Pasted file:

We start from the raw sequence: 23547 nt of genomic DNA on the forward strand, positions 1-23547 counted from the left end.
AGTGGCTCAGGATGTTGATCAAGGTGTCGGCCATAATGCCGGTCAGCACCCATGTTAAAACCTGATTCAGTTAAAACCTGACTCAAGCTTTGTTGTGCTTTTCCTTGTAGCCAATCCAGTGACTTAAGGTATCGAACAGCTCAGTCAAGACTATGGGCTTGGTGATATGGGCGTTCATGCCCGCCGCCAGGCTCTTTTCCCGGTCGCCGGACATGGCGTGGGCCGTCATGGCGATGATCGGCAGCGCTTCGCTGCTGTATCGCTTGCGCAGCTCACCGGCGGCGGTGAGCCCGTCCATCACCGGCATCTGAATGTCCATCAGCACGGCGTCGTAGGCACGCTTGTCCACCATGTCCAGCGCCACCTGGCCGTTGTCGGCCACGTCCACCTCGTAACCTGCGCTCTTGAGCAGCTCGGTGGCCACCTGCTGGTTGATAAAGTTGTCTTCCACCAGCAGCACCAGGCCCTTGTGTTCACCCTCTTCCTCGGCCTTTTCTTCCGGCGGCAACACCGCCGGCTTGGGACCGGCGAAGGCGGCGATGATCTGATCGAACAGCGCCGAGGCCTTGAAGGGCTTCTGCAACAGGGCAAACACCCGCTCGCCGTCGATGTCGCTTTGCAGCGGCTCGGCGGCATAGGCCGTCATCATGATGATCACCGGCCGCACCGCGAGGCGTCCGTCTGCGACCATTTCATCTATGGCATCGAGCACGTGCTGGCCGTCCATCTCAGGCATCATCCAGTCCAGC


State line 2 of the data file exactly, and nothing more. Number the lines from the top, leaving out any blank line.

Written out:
AGTGGCTCAGGATGTTGATCAAGGTGTCGGCCATAATGCCGGTCAGCACCCATGTTAAAACCTGATTCAGTTAAAACCTGACTCAAGCTTTGTTGTGCTTTTCCTTGTAGCCAATCCAGTGACTTAAGGTATCGAACAGCTCAGTCAAGACTATGGGCTTGGTGATATGGGCGTTCATGCCCGCCGCCAGGCTCTTTTCCCGGTCGCCGGACATGGCGTGGGCCGTCATGGCGATGATCGGCAGCGCTTCGCTGCTGTATCGCTTGCGCAGCTCACCGGCGGCGGTGAGCCCGTCCATCACCGGCATCTGAATGTCCATCAGCACGGCGTCGTAGGCACGCTTGTCCACCATGTCCAGCGCCACCTGGCCGTTGTCGGCCACGTCCACCTCGTAACCTGCGCTCTTGAGCAGCTCGGTGGCCACCTGCTGGTTGATAAAGTTGTCTTCCACCAGCAGCACCAGGCCCTTGTGTTCACCCTCTTCCTCGGCCTTTTCTTCCGGCGGCAACACCGCCGGCTTGGGACCGGCGAAGGCGGCGATGATCTGATCGAACAGCGCCGAGGCCTTGAAGGGCTTCTGCAACAGGGCAAACACCCGCTCGCCGTCGATGTCGCTTTGCAGCGGCTCGGCGGCATAGGCCGTCATCATGATGATCACCGGCCGCACCGCGAGGCGTCCGTCTGCGACCATTTCATCTATGGCATCGAGCACGTGCTGGCCGTCCATCTCAGGCATCATCCAGTCCAGC